How COVID Changed the Way We Dream

The origin of an idea – what a surreal concept. When asked about the genesis of a thought, most of us default to the answer, “Well, it just popped into my head”. But frankly, this is an unacceptable answer, from many dimensions. On one side, it is insufficient in detail, lacking clarity, explanation, and logical reasoning. But it also simply doesn’t make sense. I mean, something cannot be born from nothing, right? But the true inception of an idea, for lack of a better word, comes from our dreams.

The lockdown-period of the COVID-19 pandemic offered a setting for an experiment – an oneirology experiment. Oneirology, the scientific study of dreams, is a field thought to have been founded by neurologist Sigmund Freud. As COVID-19 moved the world into a time of isolation, scientists who study dreams quickly began designing studies and creating surveys to allow them to access “the dreamscapes unfolding inside individual brains.” As soon as the pandemic began, the first thing researchers noticed was that a majority of dream worlds were suddenly larger and more intense. One study that surveyed over 1,000 Italians (who were living through one of the strictest lockdowns the pandemic has seen) identified that approximately 60% of them were having trouble sleeping. Before the pandemic, less than 33% of Italians had trouble sleeping.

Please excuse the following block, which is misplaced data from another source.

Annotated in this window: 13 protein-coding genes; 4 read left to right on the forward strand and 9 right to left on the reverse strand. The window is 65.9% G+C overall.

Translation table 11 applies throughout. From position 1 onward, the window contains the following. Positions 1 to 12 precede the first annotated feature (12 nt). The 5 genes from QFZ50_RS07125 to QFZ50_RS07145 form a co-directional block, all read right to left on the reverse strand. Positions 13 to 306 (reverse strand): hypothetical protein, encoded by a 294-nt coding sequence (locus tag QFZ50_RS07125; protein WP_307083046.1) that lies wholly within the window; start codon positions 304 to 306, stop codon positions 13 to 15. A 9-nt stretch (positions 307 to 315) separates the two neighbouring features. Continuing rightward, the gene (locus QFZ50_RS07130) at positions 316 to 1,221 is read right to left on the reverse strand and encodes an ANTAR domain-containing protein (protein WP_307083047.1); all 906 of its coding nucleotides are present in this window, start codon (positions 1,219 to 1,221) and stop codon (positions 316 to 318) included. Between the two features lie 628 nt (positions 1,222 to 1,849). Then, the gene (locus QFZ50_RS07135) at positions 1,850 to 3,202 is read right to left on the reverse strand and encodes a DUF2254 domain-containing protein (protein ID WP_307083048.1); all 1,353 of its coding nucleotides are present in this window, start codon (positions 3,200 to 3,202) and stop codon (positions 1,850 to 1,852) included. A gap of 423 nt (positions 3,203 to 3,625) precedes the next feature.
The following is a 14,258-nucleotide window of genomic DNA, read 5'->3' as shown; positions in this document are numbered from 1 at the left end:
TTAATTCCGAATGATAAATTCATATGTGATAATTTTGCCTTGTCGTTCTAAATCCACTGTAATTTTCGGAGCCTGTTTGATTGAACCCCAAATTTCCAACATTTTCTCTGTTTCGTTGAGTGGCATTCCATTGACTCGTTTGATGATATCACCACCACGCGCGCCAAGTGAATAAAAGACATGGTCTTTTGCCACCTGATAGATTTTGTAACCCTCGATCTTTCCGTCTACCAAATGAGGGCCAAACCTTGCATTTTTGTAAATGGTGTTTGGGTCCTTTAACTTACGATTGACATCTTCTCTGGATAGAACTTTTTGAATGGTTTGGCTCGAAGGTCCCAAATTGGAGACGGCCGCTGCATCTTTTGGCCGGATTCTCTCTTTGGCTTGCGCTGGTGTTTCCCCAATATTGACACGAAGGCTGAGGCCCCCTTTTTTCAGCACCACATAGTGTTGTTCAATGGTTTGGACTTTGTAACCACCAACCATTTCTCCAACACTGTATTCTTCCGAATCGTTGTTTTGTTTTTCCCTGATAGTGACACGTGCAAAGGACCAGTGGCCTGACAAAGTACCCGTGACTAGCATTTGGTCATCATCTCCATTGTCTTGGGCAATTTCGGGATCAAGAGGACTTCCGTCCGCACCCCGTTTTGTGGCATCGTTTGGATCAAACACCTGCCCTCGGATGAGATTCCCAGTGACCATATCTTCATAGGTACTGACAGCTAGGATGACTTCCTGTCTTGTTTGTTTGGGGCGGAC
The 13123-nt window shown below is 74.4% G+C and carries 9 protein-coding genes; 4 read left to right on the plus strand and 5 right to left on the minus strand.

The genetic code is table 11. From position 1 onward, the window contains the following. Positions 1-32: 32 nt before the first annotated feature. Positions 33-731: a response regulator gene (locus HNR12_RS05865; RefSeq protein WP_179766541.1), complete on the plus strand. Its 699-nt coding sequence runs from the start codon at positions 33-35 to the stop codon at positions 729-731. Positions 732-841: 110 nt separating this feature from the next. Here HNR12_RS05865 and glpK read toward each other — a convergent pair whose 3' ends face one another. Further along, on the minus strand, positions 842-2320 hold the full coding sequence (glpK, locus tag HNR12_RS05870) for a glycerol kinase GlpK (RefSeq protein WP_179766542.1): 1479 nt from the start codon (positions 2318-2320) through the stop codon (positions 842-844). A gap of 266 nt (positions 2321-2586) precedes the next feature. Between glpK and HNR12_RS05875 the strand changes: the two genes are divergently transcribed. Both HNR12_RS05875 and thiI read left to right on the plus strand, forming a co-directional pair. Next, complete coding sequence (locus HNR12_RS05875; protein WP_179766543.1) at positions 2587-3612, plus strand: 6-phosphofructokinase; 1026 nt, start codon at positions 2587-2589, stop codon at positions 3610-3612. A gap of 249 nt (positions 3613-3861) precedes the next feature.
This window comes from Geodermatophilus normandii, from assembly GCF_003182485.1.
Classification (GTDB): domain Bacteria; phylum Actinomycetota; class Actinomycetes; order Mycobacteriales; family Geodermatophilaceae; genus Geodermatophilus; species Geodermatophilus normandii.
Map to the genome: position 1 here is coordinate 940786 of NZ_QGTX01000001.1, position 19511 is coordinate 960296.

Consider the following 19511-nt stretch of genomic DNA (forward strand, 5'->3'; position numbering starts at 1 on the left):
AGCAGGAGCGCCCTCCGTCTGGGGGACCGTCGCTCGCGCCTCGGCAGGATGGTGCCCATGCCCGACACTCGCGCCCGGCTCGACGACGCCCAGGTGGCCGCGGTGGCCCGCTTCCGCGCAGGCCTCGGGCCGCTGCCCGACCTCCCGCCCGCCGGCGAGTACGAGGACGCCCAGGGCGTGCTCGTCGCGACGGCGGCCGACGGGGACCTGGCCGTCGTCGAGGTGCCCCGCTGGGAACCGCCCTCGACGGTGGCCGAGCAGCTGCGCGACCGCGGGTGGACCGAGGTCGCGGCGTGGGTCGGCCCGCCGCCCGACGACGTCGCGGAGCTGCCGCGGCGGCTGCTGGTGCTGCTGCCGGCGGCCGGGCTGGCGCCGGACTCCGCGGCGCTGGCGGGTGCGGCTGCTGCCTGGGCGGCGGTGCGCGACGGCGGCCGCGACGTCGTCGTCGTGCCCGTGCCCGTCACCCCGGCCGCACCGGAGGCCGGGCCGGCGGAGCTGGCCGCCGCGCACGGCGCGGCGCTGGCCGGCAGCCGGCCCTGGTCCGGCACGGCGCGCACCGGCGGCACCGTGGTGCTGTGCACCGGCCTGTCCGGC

During the pandemic, people also seemed to remember more of their dreams than during the “pre-pandemic era,” reporting that these dreams felt very emotional, bizarre, and real. A study of frontline workers in Wuhan, China, reported that over 45% of them had recurring nightmares and were even diagnosed with nightmare disorders. The Lyon Neuroscience Research Center found that dream recall increased by almost 35% the month after lockdowns across the world began. Approximately ⅓ of the American population is estimated to have suddenly remembered more dreams as lockdowns began. The point is, the pandemic, especially the isolation aspect of lockdown, significantly changed the nature of our dreams and our ability to remember them.

Dream researchers believe this sudden increase in dreaming and the ability to remember dreams came from the anxiety of isolation. The emotions that a person feels when they are awake are exaggerated in dreams, and our most emotional dreams are the ones that are easier to remember. Another potential cause of this pandemic phenomenon could be timing. Humans can enter REM (Rapid Eye Movement) sleep every 90 minutes. REM sleep is when most of our emotional dreams occur. The duration of REM sleep becomes longer as the night goes on. Since REM sleep durations are longer in the morning, humans are more likely to remember emotional dreams that happen during REM.

However, since REM sleep is “backloaded” towards the morning, few hours of sleep means a drastically low time for emotional dreams. If you sleep 6 hours instead of 8 hours, you don’t lose ¼ of your dreaming time. You lose almost half, which is when dreams will be the most vivid and memorable. The reason humans had such unique and bizarre dreams during lockdown and why we were able to recall our dreams was because most of us got significantly more sleep during lockdown. This allowed the backloaded REM sleep to occur for longer durations, which created more emotional dreams.


Editor at The City Voice | MIPA Honorable Mention Award Winner

Hi! My name is Vishnu Mano and I am an editor here at The City Voice. Apart from writing/editing articles, my hobbies include music, speech and debate, and coding.

Notify of
Inline Feedbacks
View all comments